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Overview of the Report Cheating in the KCSE 2022

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Overview of the Report Cheating in the KCSE 2022

Following an investigation into claims of wrongdoing in the 2022 Kenya Certificate of Secondary Education examination, the National Assembly Departmental Committee on Education produced a report.

The report was submitted to Parliament on Wednesday by the committee, which was chaired by Tinderet MP Julius Melly. According to the article, the Kenya National Examination Council had received accusations of cheating and other anomalies during the 2022 KCSE examination from the Ministry of Education. However, the Ministry claimed that these cases were handled properly and that no results were cancelled.

The use of mobile phones to aid candidates in cheating was one of the examination malpractices noted in the report. Some exam centers reported applicants attempting to sneak mobile phones into examination sessions, and these phones were confiscated and turned over to the Directorate of Criminal Investigations (DCI) for further investigation.

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According to the allegation, some candidates were detected using forbidden items as they made their way to the examination rooms. Such incidences were discovered during candidate frisking prior to the start of examination sessions, as required by supervision and invigilation rules.

Materials seized during the frisking procedure were not used to punish the candidates. The committee identified 13 instances of early disclosure, in which center managers or supervisors prematurely opened question papers and attempted to disseminate them on social media. The culpable centers were located, and those involved were apprehended and charged.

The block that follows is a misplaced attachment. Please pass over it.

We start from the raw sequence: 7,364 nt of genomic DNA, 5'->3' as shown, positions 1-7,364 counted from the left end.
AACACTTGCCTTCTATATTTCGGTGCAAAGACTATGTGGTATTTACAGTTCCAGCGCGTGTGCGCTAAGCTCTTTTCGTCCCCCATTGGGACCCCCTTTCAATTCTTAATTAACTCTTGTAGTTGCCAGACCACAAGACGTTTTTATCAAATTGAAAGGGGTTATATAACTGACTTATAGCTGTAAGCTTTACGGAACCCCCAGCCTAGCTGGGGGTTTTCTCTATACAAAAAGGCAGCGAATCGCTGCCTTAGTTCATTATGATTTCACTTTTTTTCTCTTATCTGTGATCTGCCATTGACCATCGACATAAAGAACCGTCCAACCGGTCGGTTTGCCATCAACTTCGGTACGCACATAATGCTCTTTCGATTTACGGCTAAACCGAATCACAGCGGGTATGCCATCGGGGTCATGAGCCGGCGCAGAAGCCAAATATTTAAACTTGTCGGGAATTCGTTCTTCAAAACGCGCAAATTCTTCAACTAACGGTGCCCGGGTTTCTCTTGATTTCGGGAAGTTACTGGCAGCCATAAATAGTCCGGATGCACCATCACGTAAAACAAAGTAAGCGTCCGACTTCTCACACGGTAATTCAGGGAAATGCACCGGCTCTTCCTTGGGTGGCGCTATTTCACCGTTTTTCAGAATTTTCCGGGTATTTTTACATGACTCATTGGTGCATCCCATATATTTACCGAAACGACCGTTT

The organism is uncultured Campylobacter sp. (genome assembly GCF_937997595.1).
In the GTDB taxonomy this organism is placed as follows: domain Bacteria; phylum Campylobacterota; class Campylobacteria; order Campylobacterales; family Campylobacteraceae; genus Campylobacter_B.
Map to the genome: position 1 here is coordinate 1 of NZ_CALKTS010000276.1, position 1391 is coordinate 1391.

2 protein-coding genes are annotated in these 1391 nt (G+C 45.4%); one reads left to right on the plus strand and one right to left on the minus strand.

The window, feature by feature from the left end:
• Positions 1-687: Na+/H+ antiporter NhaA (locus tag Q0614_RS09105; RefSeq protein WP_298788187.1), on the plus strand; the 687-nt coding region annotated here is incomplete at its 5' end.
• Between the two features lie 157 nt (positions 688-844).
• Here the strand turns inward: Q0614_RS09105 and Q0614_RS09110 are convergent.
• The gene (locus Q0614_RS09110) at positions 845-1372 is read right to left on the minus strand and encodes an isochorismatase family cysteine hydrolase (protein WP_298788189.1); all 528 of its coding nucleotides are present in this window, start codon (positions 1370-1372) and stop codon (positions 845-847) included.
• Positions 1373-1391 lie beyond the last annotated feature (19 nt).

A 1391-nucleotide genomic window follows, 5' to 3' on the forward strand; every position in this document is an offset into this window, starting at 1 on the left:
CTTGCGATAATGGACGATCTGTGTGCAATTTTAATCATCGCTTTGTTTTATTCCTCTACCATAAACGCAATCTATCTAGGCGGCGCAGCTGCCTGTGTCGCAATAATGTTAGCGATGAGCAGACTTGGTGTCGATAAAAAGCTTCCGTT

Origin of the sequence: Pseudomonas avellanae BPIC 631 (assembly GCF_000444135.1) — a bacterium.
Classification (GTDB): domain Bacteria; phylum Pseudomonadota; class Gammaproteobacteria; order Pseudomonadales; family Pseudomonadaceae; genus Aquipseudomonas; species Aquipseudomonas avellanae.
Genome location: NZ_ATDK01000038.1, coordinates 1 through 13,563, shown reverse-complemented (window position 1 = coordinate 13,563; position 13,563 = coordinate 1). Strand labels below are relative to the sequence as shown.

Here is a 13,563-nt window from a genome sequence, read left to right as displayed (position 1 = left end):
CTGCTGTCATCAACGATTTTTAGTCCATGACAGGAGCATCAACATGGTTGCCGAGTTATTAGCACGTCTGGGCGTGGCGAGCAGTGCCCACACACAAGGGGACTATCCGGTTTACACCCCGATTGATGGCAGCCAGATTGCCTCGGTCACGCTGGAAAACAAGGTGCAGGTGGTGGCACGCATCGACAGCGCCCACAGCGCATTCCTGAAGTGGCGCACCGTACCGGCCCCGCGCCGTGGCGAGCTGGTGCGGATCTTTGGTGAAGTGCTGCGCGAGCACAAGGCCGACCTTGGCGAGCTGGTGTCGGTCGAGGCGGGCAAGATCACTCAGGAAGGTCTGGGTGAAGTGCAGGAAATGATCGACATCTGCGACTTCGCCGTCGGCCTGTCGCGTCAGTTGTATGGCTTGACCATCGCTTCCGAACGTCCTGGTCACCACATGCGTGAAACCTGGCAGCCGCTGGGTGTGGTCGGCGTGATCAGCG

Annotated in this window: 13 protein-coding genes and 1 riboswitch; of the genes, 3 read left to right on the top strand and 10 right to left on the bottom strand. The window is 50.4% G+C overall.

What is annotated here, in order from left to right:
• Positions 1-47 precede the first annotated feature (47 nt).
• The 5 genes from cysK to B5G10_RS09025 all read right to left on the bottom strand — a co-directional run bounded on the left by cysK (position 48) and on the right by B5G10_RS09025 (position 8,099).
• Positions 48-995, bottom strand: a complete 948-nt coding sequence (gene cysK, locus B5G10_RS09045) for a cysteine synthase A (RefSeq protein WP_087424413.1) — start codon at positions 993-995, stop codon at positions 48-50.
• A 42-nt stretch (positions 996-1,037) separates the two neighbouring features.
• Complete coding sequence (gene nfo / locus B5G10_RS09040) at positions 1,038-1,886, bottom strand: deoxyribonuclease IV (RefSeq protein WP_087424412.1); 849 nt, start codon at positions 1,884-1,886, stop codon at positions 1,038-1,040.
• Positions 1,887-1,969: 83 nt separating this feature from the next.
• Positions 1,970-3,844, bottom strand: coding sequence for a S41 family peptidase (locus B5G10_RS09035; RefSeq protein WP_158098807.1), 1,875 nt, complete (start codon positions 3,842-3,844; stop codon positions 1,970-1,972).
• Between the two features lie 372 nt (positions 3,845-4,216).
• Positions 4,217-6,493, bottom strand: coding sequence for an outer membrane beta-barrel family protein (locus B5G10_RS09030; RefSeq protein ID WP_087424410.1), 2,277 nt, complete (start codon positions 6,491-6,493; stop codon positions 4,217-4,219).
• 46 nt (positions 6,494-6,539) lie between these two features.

However, later examinations during the marking process found no evidence of candidate advantage or collaboration in these centers.

Another issue noted in the study was attempted impersonation during exams, with three occurrences documented. The impersonators were apprehended and charged in court.

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The investigation also highlighted 20 suspected examples of collusion, in which candidates reportedly provided similar and identical responses during marking. These incidents were investigated further, however the evidence did not match the KNEC requirements for canceling candidates’ examination results.

Finally, the study stated that KNEC, in coordination with the Teachers Service Commission and the National Police Service, removed around 300 hired professionals who were found to be violating examination rules and guidelines.



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